When we got nearer the point – we found the massive predator proof fence that was put up in 2011. It is a bit of an eyesore but has helped the endangered bird populations quite a bit. It cost almost $300k to build. The lighthouse at the point is just a beacon and the old concrete one is more of a canvas for graffiti artists than anything else. We found a few people out at the point and encountered quite a few on the way back.
It’s a longer trek back than it is to the point – so make sure you don’t drink all your water.
I’ve already written so much about Honolulu and Oahu that I don’t really feel like there is much to say beyond our personal journey since we arrived here three years ago. Hawaii has always been an expensive place to live, but until we arrived and had boots on the ground – I had no idea just how expensive it had become. Mind-blowingly expensive.
We pay $1700/month for a small 2-bedroom apartment in a decent building but in a neighborhood that is inconvenient to the beach, Waikiki, or Honolulu. We live in the Salt Lake Neighborhood. It’s clean, generally safe and friendly. Once we arrived and I began working – I quickly realized that earning $15/hour as an archaeologist wasn’t going to pay our bills. Archaeologists don’t earn much in the first place, but that was a particularly crappy wage. The three month raise they had promised me only brought my wage to $16/hour. I asked them to give me a raise that would at least cover my monthly living expenses but they offered weak excuses about how I was doing a dream job in paradise and shouldn’t expect much. Pretty lame. I was qualified, had the right degree, and had a family to support and the bottom line was that archaeology wasn’t going to work.
I found a far better paying job in tourism and offered my two-weeks notice. My wife was going through a bit of culture shock and still didn’t understand why I had made us move from Reedsport, Oregon. I’d kept a lot of the racism and xenophobic stuff from Reedsport to myself while we were there. When I told her, she didn’t seem to believe me. In any event, it was up to me to take care of us.
I sold my antique shop for a fire-sale price. My best inventory wasn’t in it when I put it up for sale. That inventory came to Hawaii with us in a box trailer along with our possessions. I began learning the ins and outs of antique dealing in Hawaii. Most of the stuff I had brought with me was premium goods in Oregon but hard to sell in Hawaii. It’s a very different market here. I was still selling things on Ebay and began using the Aloha Swap Meet, selling at antique shows, and any other venue I could find.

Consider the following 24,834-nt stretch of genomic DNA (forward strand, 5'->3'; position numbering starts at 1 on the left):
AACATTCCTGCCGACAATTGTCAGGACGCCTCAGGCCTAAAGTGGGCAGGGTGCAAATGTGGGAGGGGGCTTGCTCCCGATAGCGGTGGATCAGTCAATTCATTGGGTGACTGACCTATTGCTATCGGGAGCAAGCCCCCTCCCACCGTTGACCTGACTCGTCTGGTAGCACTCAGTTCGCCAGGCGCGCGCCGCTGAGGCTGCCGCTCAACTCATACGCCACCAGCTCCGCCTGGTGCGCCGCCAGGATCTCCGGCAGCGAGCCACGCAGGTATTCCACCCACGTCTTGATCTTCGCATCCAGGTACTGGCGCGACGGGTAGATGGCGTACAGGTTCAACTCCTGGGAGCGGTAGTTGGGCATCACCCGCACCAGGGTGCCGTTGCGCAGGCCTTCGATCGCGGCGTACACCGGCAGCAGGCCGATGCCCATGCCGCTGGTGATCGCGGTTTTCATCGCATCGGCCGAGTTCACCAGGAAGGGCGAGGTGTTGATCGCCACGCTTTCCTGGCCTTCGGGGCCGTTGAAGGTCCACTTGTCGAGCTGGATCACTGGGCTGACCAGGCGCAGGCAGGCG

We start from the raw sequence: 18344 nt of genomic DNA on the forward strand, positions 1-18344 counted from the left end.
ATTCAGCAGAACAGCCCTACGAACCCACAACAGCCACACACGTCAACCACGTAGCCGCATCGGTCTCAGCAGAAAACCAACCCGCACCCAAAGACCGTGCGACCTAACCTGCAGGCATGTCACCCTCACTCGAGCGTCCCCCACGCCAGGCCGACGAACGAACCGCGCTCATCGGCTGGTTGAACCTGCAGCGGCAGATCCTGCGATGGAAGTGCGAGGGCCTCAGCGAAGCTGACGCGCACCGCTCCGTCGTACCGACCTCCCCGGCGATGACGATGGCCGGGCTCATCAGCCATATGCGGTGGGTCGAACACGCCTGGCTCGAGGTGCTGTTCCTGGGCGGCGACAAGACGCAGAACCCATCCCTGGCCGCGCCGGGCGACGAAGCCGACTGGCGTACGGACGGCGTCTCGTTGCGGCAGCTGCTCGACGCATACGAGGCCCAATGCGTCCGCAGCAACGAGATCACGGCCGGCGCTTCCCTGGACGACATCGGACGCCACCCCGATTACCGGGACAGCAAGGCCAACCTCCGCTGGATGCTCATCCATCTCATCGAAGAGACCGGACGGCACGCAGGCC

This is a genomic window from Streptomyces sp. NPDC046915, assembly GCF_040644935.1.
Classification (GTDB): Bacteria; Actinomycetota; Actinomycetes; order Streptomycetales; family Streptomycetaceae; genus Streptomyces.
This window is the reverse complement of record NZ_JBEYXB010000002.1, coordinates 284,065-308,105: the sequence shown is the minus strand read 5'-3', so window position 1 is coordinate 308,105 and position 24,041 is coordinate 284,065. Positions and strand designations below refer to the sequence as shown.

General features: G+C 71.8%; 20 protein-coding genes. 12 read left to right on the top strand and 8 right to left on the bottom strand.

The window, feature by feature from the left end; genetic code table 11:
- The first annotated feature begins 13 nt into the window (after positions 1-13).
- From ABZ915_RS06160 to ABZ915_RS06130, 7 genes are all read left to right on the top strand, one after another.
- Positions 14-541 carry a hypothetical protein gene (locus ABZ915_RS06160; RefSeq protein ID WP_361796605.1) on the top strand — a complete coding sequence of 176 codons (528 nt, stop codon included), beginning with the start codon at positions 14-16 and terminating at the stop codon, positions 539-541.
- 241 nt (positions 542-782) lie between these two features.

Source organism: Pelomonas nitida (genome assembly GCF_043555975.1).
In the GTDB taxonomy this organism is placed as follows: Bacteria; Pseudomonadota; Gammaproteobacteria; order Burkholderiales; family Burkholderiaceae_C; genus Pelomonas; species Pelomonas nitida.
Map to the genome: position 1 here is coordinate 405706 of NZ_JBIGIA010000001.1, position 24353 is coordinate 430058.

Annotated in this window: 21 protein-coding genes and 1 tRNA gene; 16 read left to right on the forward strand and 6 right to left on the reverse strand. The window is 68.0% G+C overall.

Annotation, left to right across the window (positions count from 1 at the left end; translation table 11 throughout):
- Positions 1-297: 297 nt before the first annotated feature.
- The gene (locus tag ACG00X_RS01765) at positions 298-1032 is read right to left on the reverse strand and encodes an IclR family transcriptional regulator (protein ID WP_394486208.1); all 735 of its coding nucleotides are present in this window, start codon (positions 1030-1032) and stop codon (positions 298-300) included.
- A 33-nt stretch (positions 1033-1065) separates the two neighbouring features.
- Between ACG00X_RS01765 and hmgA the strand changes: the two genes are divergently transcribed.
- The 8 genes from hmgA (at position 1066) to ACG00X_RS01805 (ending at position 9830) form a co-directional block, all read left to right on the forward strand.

I started working on forming my own tour company and once again became seriously interested in tech. I co-founded a cryptocurrency (which failed without making any money) and then started looking at finding a job in tech again. It was a bit like archaeology – the pay was less than the cost of living. It’s a common problem in Hawaii which is why most families have three, four, or five jobs to make ends meet. Since I couldn’t afford to work for start-ups, I decided to start my own. That process has been going on for about ten months now. I’ve founded two companies ZguideZ and Iwahai. It’s been an amazing learning process so far. Iwahai is launched and ZguideZ is still a work in progress. I still do tours – and that is what pays the bulk of our living expenses.
My daughter is in school. She’s thriving and loves living in Hawaii. She wants to learn how to surf but we’re still getting the swimming skills up to speed – though she and I do love body boarding together. My wife is also thriving and works as a special needs teacher (RBT). We have friends, we have a nice, safe place to live, and we somehow manage to pay our bills every month. We managed to scrape enough together so that last year the two of them were able to go see my wife’s parents in Morocco and her sisters in Belgium. We have taken a couple of short family trips to the neighbor islands of Maui, Kauai, and the Big Island.
I don’t know what’s going to happen next. This is where we are. We live in Honolulu. I’ve founded a couple of small tech companies. We scrape by in one of the most expensive places to live in the USA – but it’s beautiful, safe, and a good place to live.